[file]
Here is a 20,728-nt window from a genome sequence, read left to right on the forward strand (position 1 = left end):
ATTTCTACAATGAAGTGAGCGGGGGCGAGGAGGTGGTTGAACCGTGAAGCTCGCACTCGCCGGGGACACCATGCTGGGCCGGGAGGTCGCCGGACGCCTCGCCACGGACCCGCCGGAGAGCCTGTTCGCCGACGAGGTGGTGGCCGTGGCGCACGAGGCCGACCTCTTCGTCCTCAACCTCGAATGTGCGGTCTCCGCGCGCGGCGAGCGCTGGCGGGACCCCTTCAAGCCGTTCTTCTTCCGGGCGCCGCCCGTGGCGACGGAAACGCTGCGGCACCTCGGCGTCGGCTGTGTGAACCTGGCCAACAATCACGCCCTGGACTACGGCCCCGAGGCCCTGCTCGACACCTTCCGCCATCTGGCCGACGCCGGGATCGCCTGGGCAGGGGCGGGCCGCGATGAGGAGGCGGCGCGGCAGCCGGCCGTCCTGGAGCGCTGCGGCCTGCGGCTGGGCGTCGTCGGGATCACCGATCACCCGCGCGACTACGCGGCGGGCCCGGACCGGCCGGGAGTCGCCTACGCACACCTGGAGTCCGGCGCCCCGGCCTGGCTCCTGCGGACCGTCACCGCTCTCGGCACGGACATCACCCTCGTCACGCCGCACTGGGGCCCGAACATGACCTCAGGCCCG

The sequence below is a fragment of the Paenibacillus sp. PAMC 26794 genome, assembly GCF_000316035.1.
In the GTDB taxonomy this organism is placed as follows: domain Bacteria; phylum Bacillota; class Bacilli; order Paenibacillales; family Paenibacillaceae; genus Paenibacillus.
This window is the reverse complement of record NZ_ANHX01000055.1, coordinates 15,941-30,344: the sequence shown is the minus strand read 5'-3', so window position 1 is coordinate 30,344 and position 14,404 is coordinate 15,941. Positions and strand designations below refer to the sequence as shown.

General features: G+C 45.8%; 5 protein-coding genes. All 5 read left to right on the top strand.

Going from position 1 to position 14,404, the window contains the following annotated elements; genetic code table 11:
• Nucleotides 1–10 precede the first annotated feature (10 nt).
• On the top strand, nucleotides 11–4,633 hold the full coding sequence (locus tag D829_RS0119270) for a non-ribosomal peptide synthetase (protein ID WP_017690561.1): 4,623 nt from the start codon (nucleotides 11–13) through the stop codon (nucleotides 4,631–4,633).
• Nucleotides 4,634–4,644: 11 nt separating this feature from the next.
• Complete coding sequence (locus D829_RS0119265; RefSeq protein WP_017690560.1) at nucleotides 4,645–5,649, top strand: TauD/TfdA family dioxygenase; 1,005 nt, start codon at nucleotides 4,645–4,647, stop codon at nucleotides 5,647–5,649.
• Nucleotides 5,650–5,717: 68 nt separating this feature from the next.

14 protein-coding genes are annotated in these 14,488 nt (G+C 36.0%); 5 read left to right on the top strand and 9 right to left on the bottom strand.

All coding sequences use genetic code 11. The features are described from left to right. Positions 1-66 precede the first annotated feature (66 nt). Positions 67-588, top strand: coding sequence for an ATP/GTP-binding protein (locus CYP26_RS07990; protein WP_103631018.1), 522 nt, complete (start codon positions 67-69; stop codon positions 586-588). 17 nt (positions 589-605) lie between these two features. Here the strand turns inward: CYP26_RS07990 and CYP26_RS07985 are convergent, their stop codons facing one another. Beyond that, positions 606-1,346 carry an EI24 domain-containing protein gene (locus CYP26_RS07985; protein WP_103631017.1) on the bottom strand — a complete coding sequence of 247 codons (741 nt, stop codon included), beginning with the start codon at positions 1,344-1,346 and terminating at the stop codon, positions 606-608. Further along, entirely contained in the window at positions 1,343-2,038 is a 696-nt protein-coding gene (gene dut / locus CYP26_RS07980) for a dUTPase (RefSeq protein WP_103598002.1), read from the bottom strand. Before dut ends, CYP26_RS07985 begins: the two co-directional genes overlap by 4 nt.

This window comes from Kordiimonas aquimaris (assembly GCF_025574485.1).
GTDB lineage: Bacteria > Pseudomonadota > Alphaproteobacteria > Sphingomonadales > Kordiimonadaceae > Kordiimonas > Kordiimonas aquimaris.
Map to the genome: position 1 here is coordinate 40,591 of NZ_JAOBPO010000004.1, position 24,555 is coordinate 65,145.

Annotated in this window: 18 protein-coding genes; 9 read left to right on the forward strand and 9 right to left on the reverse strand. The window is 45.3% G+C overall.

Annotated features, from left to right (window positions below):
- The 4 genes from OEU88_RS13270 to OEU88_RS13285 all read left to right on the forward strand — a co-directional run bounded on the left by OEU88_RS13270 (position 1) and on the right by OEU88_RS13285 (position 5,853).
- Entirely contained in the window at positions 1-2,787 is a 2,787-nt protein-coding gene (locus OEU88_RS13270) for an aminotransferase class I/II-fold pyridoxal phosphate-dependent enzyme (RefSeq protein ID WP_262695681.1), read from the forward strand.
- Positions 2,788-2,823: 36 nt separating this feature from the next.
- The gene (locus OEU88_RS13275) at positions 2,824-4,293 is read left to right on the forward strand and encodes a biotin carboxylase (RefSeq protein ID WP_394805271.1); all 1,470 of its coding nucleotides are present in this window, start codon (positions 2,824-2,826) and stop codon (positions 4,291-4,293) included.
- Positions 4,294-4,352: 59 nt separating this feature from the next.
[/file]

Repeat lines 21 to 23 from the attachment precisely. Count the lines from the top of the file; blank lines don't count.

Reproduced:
- Entirely contained in the window at positions 1-2,787 is a 2,787-nt protein-coding gene (locus OEU88_RS13270) for an aminotransferase class I/II-fold pyridoxal phosphate-dependent enzyme (RefSeq protein ID WP_262695681.1), read from the forward strand.
- Positions 2,788-2,823: 36 nt separating this feature from the next.
- The gene (locus OEU88_RS13275) at positions 2,824-4,293 is read left to right on the forward strand and encodes a biotin carboxylase (RefSeq protein ID WP_394805271.1); all 1,470 of its coding nucleotides are present in this window, start codon (positions 2,824-2,826) and stop codon (positions 4,291-4,293) included.